Twitch staff confirm key improvements to ban process now in the works

Twitch has confirmed its ban process is set to receive a drastic overhaul, specifically targeting the information given to streamers following a ban.

The often inscrutable process of bans on Twitch has been subjected to scrutiny over the past weeks.

With the infamous ‘cracker ban‘ dominating discussions around what is and isn’t appropriate to say( or do), Twitch staff have announced they are looking at changing the process to bans.

With ban appeals recently entering the Twitch space, the team at Twitch HQ is clearly dedicating much time and thought towards the enforcement of their terms of service.

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Twitch logo over gambling casino imageTwitch/ Unsplash
Beliefs that gambling should not be allowed on the platform have contributed to the recent anger surrounding crackdowns on ‘sexual content’

In conversation with the Washington Post, Twitch’s VP of trust and safety Angela Hessian declared that a large move they’re attempting to make through this process is the inclusion of video proof when suspensions are dealt out.

Hessian said: “So we’re looking at how we can attach more details for people to understand — like the video itself. That’s something we’re definitely working on”

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With early detection for TOS breakages happening by AI, Twitch has long held a reputation for being hard to get in contact with following a ban.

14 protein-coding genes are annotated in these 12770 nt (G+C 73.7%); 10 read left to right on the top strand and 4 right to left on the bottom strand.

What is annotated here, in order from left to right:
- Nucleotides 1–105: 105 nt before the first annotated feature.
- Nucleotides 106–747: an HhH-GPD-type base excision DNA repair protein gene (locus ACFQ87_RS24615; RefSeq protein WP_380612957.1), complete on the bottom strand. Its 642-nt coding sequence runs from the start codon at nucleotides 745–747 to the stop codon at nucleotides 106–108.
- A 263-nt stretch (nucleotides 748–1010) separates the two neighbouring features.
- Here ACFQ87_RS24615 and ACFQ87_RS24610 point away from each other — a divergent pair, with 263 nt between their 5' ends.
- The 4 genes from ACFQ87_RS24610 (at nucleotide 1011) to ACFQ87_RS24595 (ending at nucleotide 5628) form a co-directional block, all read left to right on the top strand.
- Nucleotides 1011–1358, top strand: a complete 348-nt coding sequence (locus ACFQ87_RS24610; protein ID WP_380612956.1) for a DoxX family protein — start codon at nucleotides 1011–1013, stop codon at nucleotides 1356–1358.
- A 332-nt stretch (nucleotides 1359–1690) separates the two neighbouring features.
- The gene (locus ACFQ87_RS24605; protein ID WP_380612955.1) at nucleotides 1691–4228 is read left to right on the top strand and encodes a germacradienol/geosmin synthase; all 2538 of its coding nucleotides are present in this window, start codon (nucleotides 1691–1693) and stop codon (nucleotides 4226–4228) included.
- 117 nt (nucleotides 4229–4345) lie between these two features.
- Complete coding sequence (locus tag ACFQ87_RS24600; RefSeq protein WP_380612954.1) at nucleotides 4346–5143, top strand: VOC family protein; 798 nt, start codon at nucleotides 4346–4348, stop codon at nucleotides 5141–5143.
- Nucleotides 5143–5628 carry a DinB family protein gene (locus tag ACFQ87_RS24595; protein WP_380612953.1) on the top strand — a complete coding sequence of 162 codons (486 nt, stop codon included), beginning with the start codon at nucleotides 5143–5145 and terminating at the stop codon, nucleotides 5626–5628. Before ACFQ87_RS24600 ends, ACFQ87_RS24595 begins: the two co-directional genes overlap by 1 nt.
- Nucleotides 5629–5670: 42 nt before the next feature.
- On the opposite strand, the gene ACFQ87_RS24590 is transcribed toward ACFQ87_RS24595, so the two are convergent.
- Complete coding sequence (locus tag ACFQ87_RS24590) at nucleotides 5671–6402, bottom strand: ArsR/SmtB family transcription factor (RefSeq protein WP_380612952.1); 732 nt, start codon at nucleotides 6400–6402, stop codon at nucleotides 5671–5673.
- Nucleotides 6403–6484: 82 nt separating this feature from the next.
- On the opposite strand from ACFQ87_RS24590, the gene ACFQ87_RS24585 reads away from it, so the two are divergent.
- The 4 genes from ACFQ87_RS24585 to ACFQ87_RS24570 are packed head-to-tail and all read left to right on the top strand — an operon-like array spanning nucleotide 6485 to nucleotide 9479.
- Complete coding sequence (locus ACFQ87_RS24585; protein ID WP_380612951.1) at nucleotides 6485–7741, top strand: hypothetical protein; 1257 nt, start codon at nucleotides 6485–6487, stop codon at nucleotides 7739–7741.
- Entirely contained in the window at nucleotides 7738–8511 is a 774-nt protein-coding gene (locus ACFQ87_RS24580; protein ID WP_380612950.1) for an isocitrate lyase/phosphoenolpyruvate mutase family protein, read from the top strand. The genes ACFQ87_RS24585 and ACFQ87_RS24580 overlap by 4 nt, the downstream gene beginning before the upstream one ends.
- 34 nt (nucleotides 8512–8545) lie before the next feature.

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Alongside the ability to appeal, these new changes will be aimed at providing clarity to streamers over exactly why they are receiving punishment. With a current extreme push for shutting down ‘sexual content’ on the platform.

Dr Disrespect most popular twitch streamers by stateYouTube/Dr Disrespect
The secrecy surrounding Dr Disrespect’s ban has driven streamers and viewers wild for months, this move would put an end to speculation in the future.

Up to now, getting a ban has involved receiving an email pointing to the broken rules, with no description of the actions that broke the rules. Which can lead to misinformation spreading rapidly surrounding what gets streamers booted from the platform.

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With YouTube gaming hot on the heels of Twitch, and the company making big gaffs with its largest streamers, this move towards transparency could be just the start of a larger trend for open communication from the platform.

We’ll be sure to keep you updated as more information on the rollout of this feature arises.

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